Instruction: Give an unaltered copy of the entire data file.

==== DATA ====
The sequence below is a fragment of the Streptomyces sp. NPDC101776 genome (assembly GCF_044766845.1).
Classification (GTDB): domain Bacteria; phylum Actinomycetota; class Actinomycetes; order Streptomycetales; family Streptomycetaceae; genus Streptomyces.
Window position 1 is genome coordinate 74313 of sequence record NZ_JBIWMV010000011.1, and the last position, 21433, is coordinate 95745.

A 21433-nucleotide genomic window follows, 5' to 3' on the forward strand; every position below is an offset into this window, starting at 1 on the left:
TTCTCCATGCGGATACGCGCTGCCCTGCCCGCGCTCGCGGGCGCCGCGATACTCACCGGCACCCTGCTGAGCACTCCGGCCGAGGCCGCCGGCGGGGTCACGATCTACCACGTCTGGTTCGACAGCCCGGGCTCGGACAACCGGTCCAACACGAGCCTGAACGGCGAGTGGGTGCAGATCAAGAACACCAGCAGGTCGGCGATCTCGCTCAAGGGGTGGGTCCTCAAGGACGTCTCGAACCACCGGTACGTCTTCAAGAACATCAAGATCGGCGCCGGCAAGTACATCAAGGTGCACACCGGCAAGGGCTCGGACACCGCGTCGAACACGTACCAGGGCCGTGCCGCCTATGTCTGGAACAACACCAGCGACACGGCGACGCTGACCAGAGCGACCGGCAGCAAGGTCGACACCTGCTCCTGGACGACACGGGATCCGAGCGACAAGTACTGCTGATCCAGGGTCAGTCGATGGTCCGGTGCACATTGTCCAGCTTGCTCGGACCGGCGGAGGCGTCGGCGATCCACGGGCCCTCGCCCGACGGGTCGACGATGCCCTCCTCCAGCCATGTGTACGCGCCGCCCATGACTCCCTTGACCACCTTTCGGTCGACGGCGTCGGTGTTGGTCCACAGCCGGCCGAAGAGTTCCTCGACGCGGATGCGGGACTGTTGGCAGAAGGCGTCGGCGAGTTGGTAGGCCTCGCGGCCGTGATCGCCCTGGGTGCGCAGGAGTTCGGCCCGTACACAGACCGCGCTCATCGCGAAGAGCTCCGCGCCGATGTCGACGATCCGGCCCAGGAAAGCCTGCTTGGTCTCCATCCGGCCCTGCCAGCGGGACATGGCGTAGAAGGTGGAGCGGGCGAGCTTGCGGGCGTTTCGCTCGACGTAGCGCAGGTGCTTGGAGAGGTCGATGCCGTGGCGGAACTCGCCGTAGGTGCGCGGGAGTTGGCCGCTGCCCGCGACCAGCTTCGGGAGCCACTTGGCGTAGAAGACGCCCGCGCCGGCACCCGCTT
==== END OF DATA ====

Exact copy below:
The sequence below is a fragment of the Streptomyces sp. NPDC101776 genome (assembly GCF_044766845.1).
Classification (GTDB): domain Bacteria; phylum Actinomycetota; class Actinomycetes; order Streptomycetales; family Streptomycetaceae; genus Streptomyces.
Window position 1 is genome coordinate 74313 of sequence record NZ_JBIWMV010000011.1, and the last position, 21433, is coordinate 95745.

A 21433-nucleotide genomic window follows, 5' to 3' on the forward strand; every position below is an offset into this window, starting at 1 on the left:
TTCTCCATGCGGATACGCGCTGCCCTGCCCGCGCTCGCGGGCGCCGCGATACTCACCGGCACCCTGCTGAGCACTCCGGCCGAGGCCGCCGGCGGGGTCACGATCTACCACGTCTGGTTCGACAGCCCGGGCTCGGACAACCGGTCCAACACGAGCCTGAACGGCGAGTGGGTGCAGATCAAGAACACCAGCAGGTCGGCGATCTCGCTCAAGGGGTGGGTCCTCAAGGACGTCTCGAACCACCGGTACGTCTTCAAGAACATCAAGATCGGCGCCGGCAAGTACATCAAGGTGCACACCGGCAAGGGCTCGGACACCGCGTCGAACACGTACCAGGGCCGTGCCGCCTATGTCTGGAACAACACCAGCGACACGGCGACGCTGACCAGAGCGACCGGCAGCAAGGTCGACACCTGCTCCTGGACGACACGGGATCCGAGCGACAAGTACTGCTGATCCAGGGTCAGTCGATGGTCCGGTGCACATTGTCCAGCTTGCTCGGACCGGCGGAGGCGTCGGCGATCCACGGGCCCTCGCCCGACGGGTCGACGATGCCCTCCTCCAGCCATGTGTACGCGCCGCCCATGACTCCCTTGACCACCTTTCGGTCGACGGCGTCGGTGTTGGTCCACAGCCGGCCGAAGAGTTCCTCGACGCGGATGCGGGACTGTTGGCAGAAGGCGTCGGCGAGTTGGTAGGCCTCGCGGCCGTGATCGCCCTGGGTGCGCAGGAGTTCGGCCCGTACACAGACCGCGCTCATCGCGAAGAGCTCCGCGCCGATGTCGACGATCCGGCCCAGGAAAGCCTGCTTGGTCTCCATCCGGCCCTGCCAGCGGGACATGGCGTAGAAGGTGGAGCGGGCGAGCTTGCGGGCGTTTCGCTCGACGTAGCGCAGGTGCTTGGAGAGGTCGATGCCGTGGCGGAACTCGCCGTAGGTGCGCGGGAGTTGGCCGCTGCCCGCGACCAGCTTCGGGAGCCACTTGGCGTAGAAGACGCCCGCGCCGGCACCCGCTT